Fort Edward Chamber of Commerce
Fort Edward, New York

The Village of Fort Edward is located on the upper Hudson River and Champlain Canal. This photo was taken from Rogers Island, looking across at the Fort Edward Yacht Basin. Today is opening day on the Champlain Canal, and the first boat to arrive is Tug 44. The Village is in the background, a nice example of Small Town America.

A very fine dinner can be had at The Anvil Inn Restaurant, about 2 blocks south on the main street, Broadway. It's located in an 1840 blacksmith shop. The Historic Marker sign in front of the tree designates this spot as the north end of the old military fort that gave Fort Edward its name.

The Old Fort House Museum was built in 1772 with timbers taken from the ruins of the old military fort. It has been host to various notables including George Washington and James Madison. Today it is a museum with the interior decorated with wonderful furniture and items from the Revolutionary War period. Also on the grounds are other buildings collected from around town, including an old schoolhouse, a lawyer's office and a toll house. Definitely worth a visit.

The Jane McCrea House, built around 1760. In this house in 1777 a young woman named Jane McCrea was captured and then killed & scalped by Indians allied with the invading British Army. This story was later used as the basis of James Fenimore Cooper's book "Last of The Mohicans".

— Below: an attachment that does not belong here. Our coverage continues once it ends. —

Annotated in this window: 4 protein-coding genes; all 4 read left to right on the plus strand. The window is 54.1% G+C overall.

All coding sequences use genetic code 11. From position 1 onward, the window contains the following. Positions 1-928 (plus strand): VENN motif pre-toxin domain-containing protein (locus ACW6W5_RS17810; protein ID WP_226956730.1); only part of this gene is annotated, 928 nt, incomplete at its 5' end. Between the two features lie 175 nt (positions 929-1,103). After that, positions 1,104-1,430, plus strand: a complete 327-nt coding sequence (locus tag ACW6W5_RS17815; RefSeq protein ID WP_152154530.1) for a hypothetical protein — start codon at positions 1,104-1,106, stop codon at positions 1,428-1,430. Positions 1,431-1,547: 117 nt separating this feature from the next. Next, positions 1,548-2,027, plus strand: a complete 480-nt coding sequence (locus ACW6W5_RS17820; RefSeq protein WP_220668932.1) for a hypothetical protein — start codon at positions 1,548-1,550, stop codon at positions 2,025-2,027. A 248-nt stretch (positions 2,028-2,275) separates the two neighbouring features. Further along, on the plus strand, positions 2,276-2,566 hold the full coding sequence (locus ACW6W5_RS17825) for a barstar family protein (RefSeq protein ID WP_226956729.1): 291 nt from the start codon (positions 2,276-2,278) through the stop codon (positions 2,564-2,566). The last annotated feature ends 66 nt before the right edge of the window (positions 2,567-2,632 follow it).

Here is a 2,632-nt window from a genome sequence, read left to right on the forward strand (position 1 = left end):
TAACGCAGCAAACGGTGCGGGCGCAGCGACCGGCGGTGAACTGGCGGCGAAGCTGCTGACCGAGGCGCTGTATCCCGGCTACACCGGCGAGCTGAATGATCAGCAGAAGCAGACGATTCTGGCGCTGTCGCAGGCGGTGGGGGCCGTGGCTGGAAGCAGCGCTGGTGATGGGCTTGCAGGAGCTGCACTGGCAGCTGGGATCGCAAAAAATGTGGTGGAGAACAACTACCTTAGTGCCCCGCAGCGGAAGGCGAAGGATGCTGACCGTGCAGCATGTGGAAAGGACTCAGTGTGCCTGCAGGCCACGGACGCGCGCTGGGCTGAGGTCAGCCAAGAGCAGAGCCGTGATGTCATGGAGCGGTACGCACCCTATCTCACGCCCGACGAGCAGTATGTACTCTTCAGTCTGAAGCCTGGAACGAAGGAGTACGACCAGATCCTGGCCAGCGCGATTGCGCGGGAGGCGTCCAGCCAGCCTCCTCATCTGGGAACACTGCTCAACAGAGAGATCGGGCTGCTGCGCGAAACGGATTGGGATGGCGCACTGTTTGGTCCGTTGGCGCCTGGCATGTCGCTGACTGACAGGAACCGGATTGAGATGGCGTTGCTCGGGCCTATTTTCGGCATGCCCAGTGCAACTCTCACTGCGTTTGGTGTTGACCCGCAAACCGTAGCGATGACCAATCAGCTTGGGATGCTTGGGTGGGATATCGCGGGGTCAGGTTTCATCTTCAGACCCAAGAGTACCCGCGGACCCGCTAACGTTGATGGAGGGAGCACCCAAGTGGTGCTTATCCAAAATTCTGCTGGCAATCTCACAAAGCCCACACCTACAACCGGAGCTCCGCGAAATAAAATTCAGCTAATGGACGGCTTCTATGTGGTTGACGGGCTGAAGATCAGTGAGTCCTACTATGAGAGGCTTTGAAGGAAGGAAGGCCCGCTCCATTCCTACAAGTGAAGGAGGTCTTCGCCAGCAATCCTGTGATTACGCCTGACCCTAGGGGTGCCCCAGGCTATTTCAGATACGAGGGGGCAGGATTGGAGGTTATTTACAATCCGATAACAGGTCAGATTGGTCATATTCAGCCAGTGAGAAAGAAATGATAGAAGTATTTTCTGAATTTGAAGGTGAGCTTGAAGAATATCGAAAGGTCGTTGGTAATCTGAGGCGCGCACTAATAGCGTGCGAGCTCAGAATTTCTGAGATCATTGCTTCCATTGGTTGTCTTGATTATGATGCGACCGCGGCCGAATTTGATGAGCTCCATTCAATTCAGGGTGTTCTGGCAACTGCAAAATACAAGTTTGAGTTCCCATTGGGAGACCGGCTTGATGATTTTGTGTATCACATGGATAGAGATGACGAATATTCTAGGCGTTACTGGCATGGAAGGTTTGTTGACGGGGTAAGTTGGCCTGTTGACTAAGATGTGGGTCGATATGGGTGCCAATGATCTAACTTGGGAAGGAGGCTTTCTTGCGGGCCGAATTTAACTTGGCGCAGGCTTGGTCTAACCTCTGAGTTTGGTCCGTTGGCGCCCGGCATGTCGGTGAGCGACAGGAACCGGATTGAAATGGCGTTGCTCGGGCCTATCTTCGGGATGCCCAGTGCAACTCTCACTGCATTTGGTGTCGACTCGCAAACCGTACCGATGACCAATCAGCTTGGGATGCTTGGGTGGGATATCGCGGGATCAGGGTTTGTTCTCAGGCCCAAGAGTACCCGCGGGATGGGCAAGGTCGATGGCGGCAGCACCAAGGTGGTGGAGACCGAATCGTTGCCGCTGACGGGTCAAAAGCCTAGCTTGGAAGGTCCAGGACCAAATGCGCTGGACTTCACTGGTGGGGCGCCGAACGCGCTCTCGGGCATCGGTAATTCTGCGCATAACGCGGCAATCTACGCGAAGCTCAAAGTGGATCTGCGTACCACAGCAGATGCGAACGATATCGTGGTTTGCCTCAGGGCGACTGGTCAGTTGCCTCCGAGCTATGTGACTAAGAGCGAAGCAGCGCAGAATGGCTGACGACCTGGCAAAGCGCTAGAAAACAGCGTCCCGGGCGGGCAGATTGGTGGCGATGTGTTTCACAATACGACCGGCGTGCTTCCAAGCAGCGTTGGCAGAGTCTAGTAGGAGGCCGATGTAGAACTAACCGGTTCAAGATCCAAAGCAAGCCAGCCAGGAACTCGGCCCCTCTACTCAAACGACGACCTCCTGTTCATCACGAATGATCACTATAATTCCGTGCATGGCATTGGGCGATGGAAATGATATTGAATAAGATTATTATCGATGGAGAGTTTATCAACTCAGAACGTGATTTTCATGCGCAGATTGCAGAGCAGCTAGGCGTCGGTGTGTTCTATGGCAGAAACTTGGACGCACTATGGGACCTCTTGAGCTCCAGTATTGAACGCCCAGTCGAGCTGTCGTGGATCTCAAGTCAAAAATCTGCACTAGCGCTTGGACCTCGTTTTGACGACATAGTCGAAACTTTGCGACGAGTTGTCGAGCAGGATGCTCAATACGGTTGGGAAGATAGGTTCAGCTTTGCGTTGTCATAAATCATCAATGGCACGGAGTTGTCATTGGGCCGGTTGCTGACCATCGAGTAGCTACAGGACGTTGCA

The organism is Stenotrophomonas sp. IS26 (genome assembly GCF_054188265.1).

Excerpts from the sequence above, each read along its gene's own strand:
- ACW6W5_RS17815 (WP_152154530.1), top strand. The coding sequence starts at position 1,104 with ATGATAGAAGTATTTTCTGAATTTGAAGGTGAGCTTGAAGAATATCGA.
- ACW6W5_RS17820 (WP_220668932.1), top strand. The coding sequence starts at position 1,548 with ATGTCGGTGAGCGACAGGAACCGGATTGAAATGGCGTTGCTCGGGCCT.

The Fort Edward Train Station was built in 1900 and is the Amtrack station known as "Glens Falls / Fort Edward". Inside is The Station Deli.

We have a very fine pool hall, King Smiley Billiards.

Fort Edward Agway / True Value is the perfect place for spring flowers, garden supplies, and hardware.

This lovely aqueduct arch made of handcut limestone blocks, is a fragment of a previous version of the Champlain Canal, in service from 1865 to 1940. The location is near the corner of Broadway and Argyle Street in the south end of the Village.

The Champlain Canal is an integral part of Fort Edward. Seen here is Tug Urger, the 112 year old flagship of the NYS Canal Corp, entering Lock C-7 in the Village. That's the Route 4 bridge in the background.

A beautiful 1860s victorian house, now open as the M.B. Kilmer Funeral Home

A view looking up McIntyre Street after a snow storm in December 2014.

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